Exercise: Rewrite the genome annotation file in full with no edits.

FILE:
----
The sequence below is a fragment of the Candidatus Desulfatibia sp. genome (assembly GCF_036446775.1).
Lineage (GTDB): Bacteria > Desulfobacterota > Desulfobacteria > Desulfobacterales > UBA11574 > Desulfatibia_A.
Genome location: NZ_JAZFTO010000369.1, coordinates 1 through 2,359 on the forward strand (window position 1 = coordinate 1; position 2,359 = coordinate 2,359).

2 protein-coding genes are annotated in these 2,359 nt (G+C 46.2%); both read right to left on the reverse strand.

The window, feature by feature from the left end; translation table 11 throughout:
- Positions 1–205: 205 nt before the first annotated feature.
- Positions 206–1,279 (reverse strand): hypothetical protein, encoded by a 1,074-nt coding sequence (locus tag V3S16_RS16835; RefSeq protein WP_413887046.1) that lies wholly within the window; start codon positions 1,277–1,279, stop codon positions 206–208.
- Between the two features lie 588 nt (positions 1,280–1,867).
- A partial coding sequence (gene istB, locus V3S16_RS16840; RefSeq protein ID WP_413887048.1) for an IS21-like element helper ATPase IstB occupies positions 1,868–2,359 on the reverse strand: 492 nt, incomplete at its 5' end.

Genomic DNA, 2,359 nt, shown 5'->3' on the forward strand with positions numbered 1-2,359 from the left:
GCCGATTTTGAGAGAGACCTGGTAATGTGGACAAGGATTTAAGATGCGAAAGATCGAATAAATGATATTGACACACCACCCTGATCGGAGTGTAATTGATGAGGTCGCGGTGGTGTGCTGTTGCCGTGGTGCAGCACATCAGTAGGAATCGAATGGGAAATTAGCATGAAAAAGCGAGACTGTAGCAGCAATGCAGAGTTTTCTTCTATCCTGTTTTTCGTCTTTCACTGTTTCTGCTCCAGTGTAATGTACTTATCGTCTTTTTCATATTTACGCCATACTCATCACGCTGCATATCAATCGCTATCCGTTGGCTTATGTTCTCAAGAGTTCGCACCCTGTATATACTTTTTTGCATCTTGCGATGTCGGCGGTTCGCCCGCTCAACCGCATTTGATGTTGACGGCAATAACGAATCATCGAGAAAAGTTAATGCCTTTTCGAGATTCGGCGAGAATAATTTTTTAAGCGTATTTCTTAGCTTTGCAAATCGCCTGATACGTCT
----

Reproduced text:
The sequence below is a fragment of the Candidatus Desulfatibia sp. genome (assembly GCF_036446775.1).
Lineage (GTDB): Bacteria > Desulfobacterota > Desulfobacteria > Desulfobacterales > UBA11574 > Desulfatibia_A.
Genome location: NZ_JAZFTO010000369.1, coordinates 1 through 2,359 on the forward strand (window position 1 = coordinate 1; position 2,359 = coordinate 2,359).

2 protein-coding genes are annotated in these 2,359 nt (G+C 46.2%); both read right to left on the reverse strand.

The window, feature by feature from the left end; translation table 11 throughout:
- Positions 1–205: 205 nt before the first annotated feature.
- Positions 206–1,279 (reverse strand): hypothetical protein, encoded by a 1,074-nt coding sequence (locus tag V3S16_RS16835; RefSeq protein WP_413887046.1) that lies wholly within the window; start codon positions 1,277–1,279, stop codon positions 206–208.
- Between the two features lie 588 nt (positions 1,280–1,867).
- A partial coding sequence (gene istB, locus V3S16_RS16840; RefSeq protein ID WP_413887048.1) for an IS21-like element helper ATPase IstB occupies positions 1,868–2,359 on the reverse strand: 492 nt, incomplete at its 5' end.

Genomic DNA, 2,359 nt, shown 5'->3' on the forward strand with positions numbered 1-2,359 from the left:
GCCGATTTTGAGAGAGACCTGGTAATGTGGACAAGGATTTAAGATGCGAAAGATCGAATAAATGATATTGACACACCACCCTGATCGGAGTGTAATTGATGAGGTCGCGGTGGTGTGCTGTTGCCGTGGTGCAGCACATCAGTAGGAATCGAATGGGAAATTAGCATGAAAAAGCGAGACTGTAGCAGCAATGCAGAGTTTTCTTCTATCCTGTTTTTCGTCTTTCACTGTTTCTGCTCCAGTGTAATGTACTTATCGTCTTTTTCATATTTACGCCATACTCATCACGCTGCATATCAATCGCTATCCGTTGGCTTATGTTCTCAAGAGTTCGCACCCTGTATATACTTTTTTGCATCTTGCGATGTCGGCGGTTCGCCCGCTCAACCGCATTTGATGTTGACGGCAATAACGAATCATCGAGAAAAGTTAATGCCTTTTCGAGATTCGGCGAGAATAATTTTTTAAGCGTATTTCTTAGCTTTGCAAATCGCCTGATACGTCT